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September 13, 2008
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I’ve been out of the loop since the HORRORS OF WAR screenings. Sure I directed the HOW TO DEAL WITH TELEMARKETERS videos in late 2007 and this year I did the UNCLE PETE’S PLAY TIME series, but I have not tackled any drama or acting that had real meat on the bones. I love working with actors, but I really love getting deep into a scene and playing with all the various ways you can interpret or enliven a scene.

A few years ago, my friend Holly was taking an acting class and her scene was not flowing. It was a Friday night and as is hardly unusual, I had no plans. Since My Sexy Fiancé Veronica ™ (then simply Girlfriend™) worked (and works) Friday nights, I tend to take Friday night off and just chill on my own. Holly called and said she & her scene partner couldn’t focus and they had a particularly harsh read in front of the class and wondered if I’d mind “directing” them. It was supposed to be more about just being more of a babysitter (her words, not mine), but I seriously got into it. I loved taking a scene, one I had not written myself, and then working with actors to re-shape the words and find meanings and emotions in the context. I had never before directed words I had not written myself.

At first I just had them read it and perform the scene as they had been for at least two reads. Since there is a tendency to get into syncopation with the words, the first suggestion I made was to examine the lines and maybe accent, and “hit” a different word and tell me why they chose that word instead of the one they had been emphasizing. Then I pulled them separately and told them to try the scene as a completely unrelated character. I told one of them to be SPOCK from Star Trek and the other one to be Bill Murray. Just to create an entirely different dynamic to the scene. Neither would win awards for impersonation, but the reads became entirely different. We found together different aspects from this wild interpretation to take to the final variation of the scene back to “normal”. There was so much more in terms of dynamics and the “rut” was alleviated.

The next day I was proud to receive the phone call telling me they had successfully impressed the acting teacher.



The experience left an impression on me and I used similar techniques for my 2004 endeavor directing in the 48 Hour Film Project. Since we had no script, I wanted to develop a rapport with actors in lieu of having a script (or genre).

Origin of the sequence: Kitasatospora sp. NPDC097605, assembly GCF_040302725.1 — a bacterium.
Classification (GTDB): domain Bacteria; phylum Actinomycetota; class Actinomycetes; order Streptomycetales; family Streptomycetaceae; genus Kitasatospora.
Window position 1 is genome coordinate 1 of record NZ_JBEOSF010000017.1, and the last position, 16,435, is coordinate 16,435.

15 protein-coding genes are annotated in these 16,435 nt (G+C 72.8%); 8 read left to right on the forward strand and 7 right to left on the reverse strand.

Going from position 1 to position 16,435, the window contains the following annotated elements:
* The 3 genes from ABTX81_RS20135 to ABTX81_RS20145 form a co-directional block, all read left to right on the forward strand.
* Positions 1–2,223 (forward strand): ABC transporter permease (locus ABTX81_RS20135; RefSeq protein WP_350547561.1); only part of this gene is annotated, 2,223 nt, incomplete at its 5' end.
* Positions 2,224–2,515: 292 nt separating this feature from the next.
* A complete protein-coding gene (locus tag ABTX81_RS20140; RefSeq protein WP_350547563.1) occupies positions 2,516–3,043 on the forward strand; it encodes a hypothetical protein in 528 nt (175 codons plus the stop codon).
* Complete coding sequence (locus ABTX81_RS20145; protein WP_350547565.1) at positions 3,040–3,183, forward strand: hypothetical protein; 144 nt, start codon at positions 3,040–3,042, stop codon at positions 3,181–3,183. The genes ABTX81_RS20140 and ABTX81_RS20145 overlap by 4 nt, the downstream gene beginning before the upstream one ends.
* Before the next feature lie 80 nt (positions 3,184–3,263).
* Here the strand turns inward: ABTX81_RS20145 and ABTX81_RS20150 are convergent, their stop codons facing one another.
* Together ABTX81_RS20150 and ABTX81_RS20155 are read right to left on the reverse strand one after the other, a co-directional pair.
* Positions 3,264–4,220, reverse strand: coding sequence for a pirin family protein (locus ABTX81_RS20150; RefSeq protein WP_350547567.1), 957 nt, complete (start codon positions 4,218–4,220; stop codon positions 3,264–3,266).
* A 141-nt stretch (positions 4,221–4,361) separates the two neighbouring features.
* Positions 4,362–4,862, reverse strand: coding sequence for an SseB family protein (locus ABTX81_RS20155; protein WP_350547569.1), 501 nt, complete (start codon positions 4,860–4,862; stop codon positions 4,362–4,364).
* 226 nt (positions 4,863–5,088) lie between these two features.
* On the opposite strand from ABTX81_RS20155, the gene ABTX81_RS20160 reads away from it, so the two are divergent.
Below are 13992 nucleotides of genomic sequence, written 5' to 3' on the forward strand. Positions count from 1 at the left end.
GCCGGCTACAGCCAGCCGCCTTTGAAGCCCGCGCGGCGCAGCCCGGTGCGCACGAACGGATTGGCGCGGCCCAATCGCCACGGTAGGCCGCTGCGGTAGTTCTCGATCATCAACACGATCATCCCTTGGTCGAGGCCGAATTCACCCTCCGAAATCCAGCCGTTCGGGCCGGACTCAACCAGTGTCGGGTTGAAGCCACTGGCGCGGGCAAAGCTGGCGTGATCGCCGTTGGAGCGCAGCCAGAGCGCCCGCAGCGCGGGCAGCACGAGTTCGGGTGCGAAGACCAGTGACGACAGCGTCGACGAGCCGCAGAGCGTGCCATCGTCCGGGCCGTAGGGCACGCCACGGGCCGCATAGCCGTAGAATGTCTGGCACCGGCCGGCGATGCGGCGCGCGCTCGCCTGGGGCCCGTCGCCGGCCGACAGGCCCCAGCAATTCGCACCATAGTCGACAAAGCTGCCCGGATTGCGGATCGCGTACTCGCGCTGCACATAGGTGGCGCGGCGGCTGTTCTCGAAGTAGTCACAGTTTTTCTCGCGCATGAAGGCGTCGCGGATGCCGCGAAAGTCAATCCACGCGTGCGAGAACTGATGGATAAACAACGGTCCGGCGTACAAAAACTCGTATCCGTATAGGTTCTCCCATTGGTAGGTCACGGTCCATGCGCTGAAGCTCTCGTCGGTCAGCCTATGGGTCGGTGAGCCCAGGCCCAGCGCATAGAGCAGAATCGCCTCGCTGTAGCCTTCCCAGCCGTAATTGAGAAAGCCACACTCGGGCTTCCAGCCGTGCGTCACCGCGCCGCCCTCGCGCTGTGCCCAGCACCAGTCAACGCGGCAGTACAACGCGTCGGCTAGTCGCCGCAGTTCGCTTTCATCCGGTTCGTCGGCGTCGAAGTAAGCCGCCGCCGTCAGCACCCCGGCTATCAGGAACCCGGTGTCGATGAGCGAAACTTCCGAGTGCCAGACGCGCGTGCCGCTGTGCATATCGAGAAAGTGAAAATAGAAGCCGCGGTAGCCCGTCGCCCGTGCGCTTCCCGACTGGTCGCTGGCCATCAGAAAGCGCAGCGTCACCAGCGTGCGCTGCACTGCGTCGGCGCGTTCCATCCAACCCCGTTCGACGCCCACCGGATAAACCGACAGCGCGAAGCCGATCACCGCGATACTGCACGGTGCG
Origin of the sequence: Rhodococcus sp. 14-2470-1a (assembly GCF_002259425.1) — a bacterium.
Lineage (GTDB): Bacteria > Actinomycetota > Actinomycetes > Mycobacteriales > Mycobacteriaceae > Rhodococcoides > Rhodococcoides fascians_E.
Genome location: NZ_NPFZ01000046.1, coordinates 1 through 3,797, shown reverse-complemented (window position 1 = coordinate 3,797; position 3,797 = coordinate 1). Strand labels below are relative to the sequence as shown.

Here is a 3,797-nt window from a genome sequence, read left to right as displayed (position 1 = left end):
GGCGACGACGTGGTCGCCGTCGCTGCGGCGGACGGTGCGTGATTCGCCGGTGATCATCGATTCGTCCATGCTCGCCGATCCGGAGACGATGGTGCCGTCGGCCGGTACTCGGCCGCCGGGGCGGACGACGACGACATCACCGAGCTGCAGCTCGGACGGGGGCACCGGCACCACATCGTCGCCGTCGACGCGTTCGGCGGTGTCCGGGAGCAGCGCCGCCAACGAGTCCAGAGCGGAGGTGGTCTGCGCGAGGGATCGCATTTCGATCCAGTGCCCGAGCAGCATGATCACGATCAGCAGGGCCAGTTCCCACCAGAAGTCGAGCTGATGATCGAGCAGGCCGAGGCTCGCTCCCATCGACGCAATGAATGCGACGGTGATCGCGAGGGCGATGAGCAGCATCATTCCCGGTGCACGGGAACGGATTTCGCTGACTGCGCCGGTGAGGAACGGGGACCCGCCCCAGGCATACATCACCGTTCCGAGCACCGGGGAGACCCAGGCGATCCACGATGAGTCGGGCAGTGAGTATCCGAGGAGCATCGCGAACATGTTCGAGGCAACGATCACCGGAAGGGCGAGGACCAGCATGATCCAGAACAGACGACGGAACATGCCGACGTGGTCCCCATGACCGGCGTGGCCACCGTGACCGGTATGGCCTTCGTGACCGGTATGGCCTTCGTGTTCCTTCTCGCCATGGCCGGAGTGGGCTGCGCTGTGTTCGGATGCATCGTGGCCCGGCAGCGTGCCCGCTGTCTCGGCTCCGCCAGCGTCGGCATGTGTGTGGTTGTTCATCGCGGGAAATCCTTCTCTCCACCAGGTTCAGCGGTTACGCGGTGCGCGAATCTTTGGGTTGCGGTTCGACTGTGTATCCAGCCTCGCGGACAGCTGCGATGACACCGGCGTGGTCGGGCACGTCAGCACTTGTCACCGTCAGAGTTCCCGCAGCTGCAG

Now, I am in a different place, yet not so different. I have not been directing in some time. I’ve been away from actors and acting, nonetheless directing. Like any other art form, practice makes perfect. I’m practicing directing at least once a week with two actors. I play acting games, using “open” scenes, and hell, I’m even making up scenes and writing one pagers for them to work on with me. That invigorates me as a writer too, but the directing muscles get the most work. This experience helps me on many levels, but the re-igniting of my inspiration and desire to get back to directing has rewarded me the most.

Maybe it’s arrogance, maybe it’s fear of being judged or deemed weak, but , I’d say that pretty much MOST directors need to practice working with actors more than they do (if they do at all). I don’t really care. I feel like if actors need to practice, then directors need practice just as much if not more. Jesus, having seen so many indie films recently I know that most alleged directors are NOT good at working with actors. I view what I’m doing as a scrimmage before the new championship season starts.

That also means I’m about to really get back in the game. I’ve been on the bench too long and this is just the warm up before I start playing my best.

Even though I suck at sports metaphors…

Expect more goodies from the blogs from Rossdonia!

Your Ever Faithful Narrator,
- Peter John Ross

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